When construing the meaning of a statute, a court must ascertain and give effect to the intent of the legislature. People v. Robinson, 172 Ill. 2d 452 (1996). One of the most reliable indicators of the legislature's intent is the language of the statute itself, and the statute's language must be given its plain and ordinary meaning. Robinson, 172 Ill. 2d at 457. If the language of the statute is clear and unambiguous, no further construction aids are needed to apply the statute. Robinson, 172 Ill. 2d at 457.

Defendant would have this court find that the jury's acquittal on the manslaughter/reckless homicide charges leads to the irrefutable conclusion that Kara's death was in no way the result of defendant's violation of section 11-501(a) of the Illinois Vehicle Code (625 ILCS 5/1-101 et seq. (West 1994)). Therefore, defendant argues, his conviction for a misdemeanor DUI does not qualify as a violent crime under the clear and unambiguous language of the statute. Defendant's position is an untenable effort to require the trial court, and this court, to ignore the forest of logic by exclusively concentrating on the trees of the different verdicts. The evidence of DUI as presented herein, and accepted by the jury in its conviction for DUI, was that the defendant suffered the impairment to his driving skills of nearly 2½ times the statutory definition of intoxication. We therefore find that there was a sufficient relationship between defendant's crime of DUI and Kara's death to permit the application of sections 3(a) and (c) of the Bill of Rights for Victims and Witnesses of Violent Crime Act and allow the trial court to consider Kara's parents and two brothers as "victims." The statutory definition of "crime victim" clearly applied to them. At the sentencing hearing, only Kara's mother and father read their statements into the record. The trial court's admittance of the victim-impact statements at defendant's sentencing hearing was not error.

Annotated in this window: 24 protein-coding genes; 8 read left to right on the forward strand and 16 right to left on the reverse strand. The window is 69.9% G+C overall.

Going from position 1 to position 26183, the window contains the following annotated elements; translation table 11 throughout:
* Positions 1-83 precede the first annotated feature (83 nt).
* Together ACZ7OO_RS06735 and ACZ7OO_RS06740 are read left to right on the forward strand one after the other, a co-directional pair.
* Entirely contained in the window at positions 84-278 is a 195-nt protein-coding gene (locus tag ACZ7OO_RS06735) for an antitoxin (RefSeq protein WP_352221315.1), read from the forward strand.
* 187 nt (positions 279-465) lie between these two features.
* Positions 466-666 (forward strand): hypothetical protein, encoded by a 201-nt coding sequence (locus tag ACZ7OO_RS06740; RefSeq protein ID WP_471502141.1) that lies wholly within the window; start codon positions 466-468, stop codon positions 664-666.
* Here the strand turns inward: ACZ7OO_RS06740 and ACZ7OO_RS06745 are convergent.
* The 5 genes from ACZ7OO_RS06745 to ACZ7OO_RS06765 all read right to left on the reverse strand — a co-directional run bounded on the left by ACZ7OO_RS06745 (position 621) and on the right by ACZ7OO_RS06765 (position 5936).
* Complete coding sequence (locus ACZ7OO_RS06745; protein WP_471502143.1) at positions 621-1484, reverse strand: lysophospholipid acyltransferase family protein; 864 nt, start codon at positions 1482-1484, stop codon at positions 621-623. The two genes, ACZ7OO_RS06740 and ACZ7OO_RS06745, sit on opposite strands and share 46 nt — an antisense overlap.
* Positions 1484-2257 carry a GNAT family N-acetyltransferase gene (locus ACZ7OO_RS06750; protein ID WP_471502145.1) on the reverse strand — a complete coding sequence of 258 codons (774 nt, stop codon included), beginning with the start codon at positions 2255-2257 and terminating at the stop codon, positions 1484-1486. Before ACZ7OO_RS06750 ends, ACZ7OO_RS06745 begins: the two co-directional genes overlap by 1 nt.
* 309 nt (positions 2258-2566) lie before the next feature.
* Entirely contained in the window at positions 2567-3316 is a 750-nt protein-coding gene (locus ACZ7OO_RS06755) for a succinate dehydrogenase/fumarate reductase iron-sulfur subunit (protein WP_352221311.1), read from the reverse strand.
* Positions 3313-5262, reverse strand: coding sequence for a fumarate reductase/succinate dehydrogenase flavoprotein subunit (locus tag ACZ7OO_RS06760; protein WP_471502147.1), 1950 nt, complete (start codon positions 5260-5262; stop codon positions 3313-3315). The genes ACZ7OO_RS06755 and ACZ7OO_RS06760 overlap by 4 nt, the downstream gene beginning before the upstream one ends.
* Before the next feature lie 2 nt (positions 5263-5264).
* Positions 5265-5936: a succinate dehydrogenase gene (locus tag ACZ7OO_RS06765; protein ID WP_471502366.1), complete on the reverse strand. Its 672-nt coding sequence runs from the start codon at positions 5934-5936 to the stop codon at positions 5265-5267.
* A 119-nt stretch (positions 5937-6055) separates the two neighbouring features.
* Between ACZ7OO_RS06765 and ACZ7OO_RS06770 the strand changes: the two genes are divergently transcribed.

Defendant contends that the court erred when it failed to specify on the record the basis for his sentence, as required by section 5-4-1(c) of the Unified Code of Corrections (730 ILCS 5/5-4-1(c) (West 1996)). Section 5-4-1(c) applies to defendant, since that section applies to sentencing for a violent crime, which includes a DUI conviction wherein someone sustains personal injury. However, we find that defendant has waived this provision. At the sentencing hearing, defendant failed to request a statement of the court's reasons for the sentence. The failure to make a request at sentencing waives the requirement. People v. Burton, 121 Ill. App. 3d 182 (1984). Further, the court stated in its sentencing order that the sentence was based "upon consideration of the pre[]sentence investigation report, facts in evidence, ...